South Africa: High blood pressure is a ‘silent killer’ – get tested, get treated!

High blood pressure (BP) (the medical term is ‘hypertension) is the abnormal high force of blood as it pushes against the walls of the arteries that becomes stiffer than normal.1 In more than 90% of patients the causes are unknown, although many hereditary and lifestyle factors play a role in its development.1, 2 The latter include smoking, excessive alcohol consumption and physical inactivity.3

It is the most prevalent cardiovascular (affecting the heart and blood vessels) disease worldwide and is a major risk factor for both illness and death.3 Globally, it is estimated to affect 30% of adults and to account for 30% of all cardiovascular-related deaths.The prevalence in sub-Saharan Africa varies between 10 and 29%, depending on the country.3 In developed countries, less than 27% of patients with high blood pressure have their condition under control.3  Untreated hypertension shortens life expectancy by approximately five years.4

Using criteria of blood pressure  ≥160/95 mmHg or persons aged >18 years receiving antihypertensive medication, the 1998 South African Demographic and Health Survey estimated that there were 3.3 million people with hypertension in the country. Acceptance of the international definition of hypertension (BP ≥140/90 mmHg) adds a further 2.7 million people. Hypertension is a major and costlycontributor to cardiovascular disease: it accounted for R4-5 billion in direct and indirect expenditure in 1991, and was previously shown to constitute 7.5% of the direct total healthcare spend in South Africa.5

The good news is that the treatment of hypertension has been one of medicine’s major successes of the past half-century. The remarkable advances in therapy have provided the newfound capability for lowering blood pressure in almost every person with hypertension.

Nevertheless, hypertension continues to be a major public health problem whose prevalence is increasing worldwide, while the number of people with uncontrolled blood pressure is also increasing, despite the therapeutic advances.4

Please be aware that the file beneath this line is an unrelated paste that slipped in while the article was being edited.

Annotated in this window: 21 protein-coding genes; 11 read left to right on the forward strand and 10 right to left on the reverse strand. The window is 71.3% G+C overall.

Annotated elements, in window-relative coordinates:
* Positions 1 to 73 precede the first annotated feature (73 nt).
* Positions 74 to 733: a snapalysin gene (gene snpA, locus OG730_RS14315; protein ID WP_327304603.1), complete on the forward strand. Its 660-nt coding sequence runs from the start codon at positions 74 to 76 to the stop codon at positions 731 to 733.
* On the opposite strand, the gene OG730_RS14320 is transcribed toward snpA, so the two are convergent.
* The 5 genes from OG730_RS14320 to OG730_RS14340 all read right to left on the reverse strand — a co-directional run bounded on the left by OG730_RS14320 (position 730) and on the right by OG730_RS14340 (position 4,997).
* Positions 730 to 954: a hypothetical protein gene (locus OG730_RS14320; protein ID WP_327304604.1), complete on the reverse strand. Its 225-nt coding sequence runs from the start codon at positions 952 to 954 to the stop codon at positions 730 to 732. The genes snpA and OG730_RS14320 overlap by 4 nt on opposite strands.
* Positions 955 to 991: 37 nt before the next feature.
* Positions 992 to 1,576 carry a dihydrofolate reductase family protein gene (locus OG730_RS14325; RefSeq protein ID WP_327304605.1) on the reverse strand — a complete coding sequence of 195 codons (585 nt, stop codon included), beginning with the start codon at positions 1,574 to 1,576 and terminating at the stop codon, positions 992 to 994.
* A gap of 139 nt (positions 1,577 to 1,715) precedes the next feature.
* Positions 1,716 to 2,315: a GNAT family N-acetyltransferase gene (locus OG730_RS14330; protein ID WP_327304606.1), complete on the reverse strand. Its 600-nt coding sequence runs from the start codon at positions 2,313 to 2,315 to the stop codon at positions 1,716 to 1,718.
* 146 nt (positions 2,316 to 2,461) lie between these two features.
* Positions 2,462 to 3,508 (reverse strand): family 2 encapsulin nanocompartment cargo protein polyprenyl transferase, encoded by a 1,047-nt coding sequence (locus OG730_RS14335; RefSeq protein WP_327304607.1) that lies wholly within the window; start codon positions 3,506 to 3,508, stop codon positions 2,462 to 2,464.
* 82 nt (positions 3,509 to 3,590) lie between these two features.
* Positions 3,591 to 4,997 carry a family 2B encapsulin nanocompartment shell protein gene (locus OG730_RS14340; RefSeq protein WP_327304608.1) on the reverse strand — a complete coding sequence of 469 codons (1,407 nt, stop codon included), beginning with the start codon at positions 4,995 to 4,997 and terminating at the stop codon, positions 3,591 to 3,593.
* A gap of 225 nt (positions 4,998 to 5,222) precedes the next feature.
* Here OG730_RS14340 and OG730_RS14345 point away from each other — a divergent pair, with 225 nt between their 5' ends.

Treatment with medication has shown a 30-45% reduction in stroke, a 20-25% reduction in heart attack and a more than 50% reduction in heart failure.3  European guidelines recommend the use of at least two agents and fixed drug combinations have been shown to offer several advantages over the separate prescription of individual drugs.3

In addition to medication, the adoption of certain lifestyle modifications hasalso been shown lower blood pressure effectively.4 The failure to adopt healthy lifestyles has been a critical factor in the increase in the number of people with uncontrolled high blood pressure.These modifications include weight control, exercise, dietary salt restriction and potassium enhancement, and moderation of alcohol intake. The Dietary Approaches to Stop Hypertension (DASH) eating plan, emphasises a high intake of fruits, vegetables, complex carbohydrates, and low-fat dairy products with restriction of saturated fats.4

“High blood pressure is a ‘silent killer’ in that it can be present for a long time with no symptoms. Because people feel well, they don’t realise they have a dangerous condition that can have serious long-term health consequences,” says Pretoria-based cardiologist, Dr Adriaan Snyders. “It’s therefore critical to know your numbers and to get treated if your readings are above the ‘normal’ cut-off point of 140/90. Some newer data even suggest that 130/75 is the more desirable target, with yet lower readings advised for diabetics, who often have co-existing high bloodpressure.”

While a diagnosis of hypertension is inevitably distressing, Dr Snyders feels that there is a positive spin-off. “You now have the opportunity to take control of and responsibility for your health,” he concludes. “High BP is treatable and once it’s under control, patients can live long, healthy lives.”

Seven things Dr Snyders wants you to know about high blood pressure

  • High blood pressure is a major risk factor for illness and death
  • High blood pressure often has no symptoms. Just because you feel well, doesn’t mean you don’t have hypertension
  • It is critical to have your blood pressure checked regularly – the more so if you have a family history of high blood pressure
  • High blood pressure can be controlled with the right medication(s) and some lifestyle modifications
  • Your doctor can guide you as to the right medication(s) for you
  • Lifestyle modifications include increased physical activity, high intake of fruits, vegetables, complex carbohydrates and low-fat dairy products along with dietary salt restriction
  • With your blood pressure under control, you can live a long and healthy life